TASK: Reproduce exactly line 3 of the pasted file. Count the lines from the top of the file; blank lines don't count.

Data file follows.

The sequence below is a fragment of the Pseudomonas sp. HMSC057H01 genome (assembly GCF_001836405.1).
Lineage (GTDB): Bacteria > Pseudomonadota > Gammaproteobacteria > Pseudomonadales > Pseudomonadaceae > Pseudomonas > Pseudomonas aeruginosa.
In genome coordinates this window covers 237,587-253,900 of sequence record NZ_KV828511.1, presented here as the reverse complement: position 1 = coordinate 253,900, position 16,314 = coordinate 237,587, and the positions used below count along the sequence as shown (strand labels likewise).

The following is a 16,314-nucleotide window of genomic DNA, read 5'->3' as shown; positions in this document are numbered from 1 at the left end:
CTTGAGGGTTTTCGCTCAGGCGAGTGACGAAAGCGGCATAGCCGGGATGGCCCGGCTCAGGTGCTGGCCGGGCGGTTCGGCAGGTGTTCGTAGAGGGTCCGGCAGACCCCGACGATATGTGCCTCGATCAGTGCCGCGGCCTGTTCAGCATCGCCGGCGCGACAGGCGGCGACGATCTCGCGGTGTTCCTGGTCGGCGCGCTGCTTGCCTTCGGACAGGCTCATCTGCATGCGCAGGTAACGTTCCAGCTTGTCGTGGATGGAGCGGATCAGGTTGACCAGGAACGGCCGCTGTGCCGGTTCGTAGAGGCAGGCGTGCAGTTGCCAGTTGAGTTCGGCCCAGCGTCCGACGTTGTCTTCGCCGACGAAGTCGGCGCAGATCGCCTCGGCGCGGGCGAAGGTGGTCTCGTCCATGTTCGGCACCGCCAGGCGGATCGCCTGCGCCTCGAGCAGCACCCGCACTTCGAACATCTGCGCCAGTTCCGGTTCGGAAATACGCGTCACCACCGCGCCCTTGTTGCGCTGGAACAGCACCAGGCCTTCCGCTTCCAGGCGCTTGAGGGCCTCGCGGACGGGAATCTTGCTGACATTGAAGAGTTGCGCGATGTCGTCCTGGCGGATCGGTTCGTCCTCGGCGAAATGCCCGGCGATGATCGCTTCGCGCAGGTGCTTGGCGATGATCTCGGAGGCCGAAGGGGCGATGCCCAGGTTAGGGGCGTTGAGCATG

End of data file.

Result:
In genome coordinates this window covers 237,587-253,900 of sequence record NZ_KV828511.1, presented here as the reverse complement: position 1 = coordinate 253,900, position 16,314 = coordinate 237,587, and the positions used below count along the sequence as shown (strand labels likewise).